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/Centers for Disease Control and Prevention - CDC) - HPV vaccination
is recommended for preteen girls and boys at age 11 or 12 years. If your son or daughter hasn't started or finished the HPV vaccine series yet -- it's not too late. Now is a good time to ask their doctor or nurse about vaccines for your preteen and teen.
HPV is short for human papillomavirus. In the U.S. each year, there are about 18,000 women and 7,000 men affected by HPV-related cancers. In both women and men, HPV can cause anal cancer and mouth/throat (oropharyngeal) cancer. It can also cause cancers of the cervix, vulva and vagina in women; and cancer of the penis in men. Many of these cancers could be prevented with vaccination.
The HPV vaccine has a very good safety record. More than 46 million doses have been distributed, and vaccine safety studies continue to show that HPV vaccines are safe.
A Mother's Tale
Jacquelyn, a mother of two and cervical cancer survivor, shares her story:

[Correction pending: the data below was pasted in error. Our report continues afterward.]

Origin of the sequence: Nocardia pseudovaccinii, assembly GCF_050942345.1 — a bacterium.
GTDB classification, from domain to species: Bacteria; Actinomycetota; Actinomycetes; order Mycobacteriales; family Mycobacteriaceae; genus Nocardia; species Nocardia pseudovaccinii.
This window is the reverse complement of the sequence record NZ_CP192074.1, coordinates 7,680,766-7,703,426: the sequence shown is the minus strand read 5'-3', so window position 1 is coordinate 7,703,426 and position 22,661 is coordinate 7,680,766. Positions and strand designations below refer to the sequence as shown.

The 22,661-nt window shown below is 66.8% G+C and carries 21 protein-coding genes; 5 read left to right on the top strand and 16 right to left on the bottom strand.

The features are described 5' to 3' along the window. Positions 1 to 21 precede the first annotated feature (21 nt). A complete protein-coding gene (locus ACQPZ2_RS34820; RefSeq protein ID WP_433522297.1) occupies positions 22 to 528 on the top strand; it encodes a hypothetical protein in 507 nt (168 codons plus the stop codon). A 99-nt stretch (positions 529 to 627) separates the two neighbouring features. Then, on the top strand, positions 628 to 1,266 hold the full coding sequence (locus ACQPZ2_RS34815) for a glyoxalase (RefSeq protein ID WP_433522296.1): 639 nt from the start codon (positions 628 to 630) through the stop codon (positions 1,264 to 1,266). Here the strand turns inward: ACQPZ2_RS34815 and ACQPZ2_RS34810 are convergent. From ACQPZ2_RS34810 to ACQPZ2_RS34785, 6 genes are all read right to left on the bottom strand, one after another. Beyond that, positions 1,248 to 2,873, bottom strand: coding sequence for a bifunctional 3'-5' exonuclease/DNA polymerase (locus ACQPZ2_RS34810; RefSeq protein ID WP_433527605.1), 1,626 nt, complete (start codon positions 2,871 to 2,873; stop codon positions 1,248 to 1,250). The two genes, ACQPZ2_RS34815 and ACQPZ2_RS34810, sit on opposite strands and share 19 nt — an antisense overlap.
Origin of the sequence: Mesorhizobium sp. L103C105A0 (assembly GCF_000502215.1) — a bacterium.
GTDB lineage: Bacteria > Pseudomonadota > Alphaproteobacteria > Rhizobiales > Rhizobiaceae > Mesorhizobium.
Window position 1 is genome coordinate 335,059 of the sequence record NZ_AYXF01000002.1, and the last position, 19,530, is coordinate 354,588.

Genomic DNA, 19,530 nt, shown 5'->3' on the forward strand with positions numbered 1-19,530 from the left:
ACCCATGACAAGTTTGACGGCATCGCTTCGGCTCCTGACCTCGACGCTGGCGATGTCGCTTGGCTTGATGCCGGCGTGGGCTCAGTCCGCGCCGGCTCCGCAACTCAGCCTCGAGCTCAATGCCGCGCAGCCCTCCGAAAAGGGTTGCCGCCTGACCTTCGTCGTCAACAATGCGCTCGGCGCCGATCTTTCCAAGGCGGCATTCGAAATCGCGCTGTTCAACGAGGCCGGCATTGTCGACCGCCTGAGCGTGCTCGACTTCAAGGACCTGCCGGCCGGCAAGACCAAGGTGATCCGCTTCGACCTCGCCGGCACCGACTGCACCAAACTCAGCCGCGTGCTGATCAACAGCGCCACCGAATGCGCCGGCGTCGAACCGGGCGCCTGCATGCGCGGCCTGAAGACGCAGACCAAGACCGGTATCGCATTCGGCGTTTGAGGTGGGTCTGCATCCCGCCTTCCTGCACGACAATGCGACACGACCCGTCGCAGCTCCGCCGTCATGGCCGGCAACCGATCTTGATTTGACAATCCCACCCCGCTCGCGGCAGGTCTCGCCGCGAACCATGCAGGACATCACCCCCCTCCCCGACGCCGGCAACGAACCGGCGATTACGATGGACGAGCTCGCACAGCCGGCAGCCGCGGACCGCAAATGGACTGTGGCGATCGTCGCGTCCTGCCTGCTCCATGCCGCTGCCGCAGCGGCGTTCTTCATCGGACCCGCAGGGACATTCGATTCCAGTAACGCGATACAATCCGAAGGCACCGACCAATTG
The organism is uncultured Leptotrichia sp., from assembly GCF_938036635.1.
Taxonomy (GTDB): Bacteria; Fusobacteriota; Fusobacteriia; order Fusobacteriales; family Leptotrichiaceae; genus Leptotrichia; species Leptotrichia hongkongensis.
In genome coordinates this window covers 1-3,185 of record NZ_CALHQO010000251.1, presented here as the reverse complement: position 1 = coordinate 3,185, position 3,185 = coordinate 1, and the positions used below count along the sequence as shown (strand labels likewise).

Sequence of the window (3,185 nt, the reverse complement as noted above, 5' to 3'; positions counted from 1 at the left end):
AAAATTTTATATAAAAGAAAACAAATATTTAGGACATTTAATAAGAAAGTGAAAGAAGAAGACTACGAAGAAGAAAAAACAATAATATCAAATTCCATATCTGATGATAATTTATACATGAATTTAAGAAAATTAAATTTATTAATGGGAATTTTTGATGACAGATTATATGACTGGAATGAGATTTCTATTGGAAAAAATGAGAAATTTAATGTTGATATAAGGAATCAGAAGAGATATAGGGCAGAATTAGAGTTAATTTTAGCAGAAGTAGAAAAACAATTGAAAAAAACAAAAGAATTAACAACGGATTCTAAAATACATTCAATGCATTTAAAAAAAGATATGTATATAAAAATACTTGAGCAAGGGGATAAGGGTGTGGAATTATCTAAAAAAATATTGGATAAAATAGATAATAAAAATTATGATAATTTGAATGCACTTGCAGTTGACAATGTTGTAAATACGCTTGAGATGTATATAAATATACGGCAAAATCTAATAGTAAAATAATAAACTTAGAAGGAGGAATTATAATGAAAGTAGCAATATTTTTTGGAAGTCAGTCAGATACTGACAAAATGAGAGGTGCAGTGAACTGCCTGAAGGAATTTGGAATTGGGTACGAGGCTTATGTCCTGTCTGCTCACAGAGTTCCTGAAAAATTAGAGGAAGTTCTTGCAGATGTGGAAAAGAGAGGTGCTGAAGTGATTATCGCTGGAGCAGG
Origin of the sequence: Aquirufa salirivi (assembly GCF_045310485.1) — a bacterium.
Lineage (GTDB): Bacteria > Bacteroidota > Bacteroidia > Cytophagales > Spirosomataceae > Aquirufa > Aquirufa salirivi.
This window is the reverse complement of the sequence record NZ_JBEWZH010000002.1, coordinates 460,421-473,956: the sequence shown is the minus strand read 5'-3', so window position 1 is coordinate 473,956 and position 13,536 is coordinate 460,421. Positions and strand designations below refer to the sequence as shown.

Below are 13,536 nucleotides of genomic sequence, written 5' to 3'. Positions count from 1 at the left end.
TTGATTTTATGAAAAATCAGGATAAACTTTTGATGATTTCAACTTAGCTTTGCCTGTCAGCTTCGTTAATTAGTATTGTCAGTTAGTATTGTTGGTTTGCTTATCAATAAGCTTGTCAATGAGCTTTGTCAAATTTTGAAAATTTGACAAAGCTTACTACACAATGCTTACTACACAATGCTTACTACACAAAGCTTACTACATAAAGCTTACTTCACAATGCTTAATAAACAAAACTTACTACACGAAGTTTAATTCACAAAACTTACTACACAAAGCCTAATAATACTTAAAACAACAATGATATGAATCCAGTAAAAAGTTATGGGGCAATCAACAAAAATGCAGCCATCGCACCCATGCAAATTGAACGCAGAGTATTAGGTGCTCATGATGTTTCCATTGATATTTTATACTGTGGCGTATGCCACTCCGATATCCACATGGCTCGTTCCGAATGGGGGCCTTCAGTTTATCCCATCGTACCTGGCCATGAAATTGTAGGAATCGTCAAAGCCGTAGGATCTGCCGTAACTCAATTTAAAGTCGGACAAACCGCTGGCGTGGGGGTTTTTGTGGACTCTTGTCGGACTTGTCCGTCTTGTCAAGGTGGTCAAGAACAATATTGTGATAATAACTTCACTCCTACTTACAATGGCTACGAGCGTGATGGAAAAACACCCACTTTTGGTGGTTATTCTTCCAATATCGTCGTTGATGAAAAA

"When I got a Pap test after my son was born, I found out I had cancer and needed a total hysterectomy.
"My husband and I have been together for 15 years, and we were planning to have more children. We are so grateful for our two wonderful children, but we were hoping for more -- which is not going to happen now.
"Although they caught the cancer early, I still have medical issues taking time away from my family, my friends and my job.
Worse, every time the doctor calls, I hold my breath until I get the results. Cancer is always in the back of my mind.
"I will protect my son and daughter by getting them both the HPV vaccine as soon as they turn 11. I tell everyone to get their children the HPV vaccine series to protect them from this kind of cancer."
For more information about the HPV vaccine and the other vaccines recommended for preteens, visit: www.cdc.gov/vaccines/who/teens/for-parents.html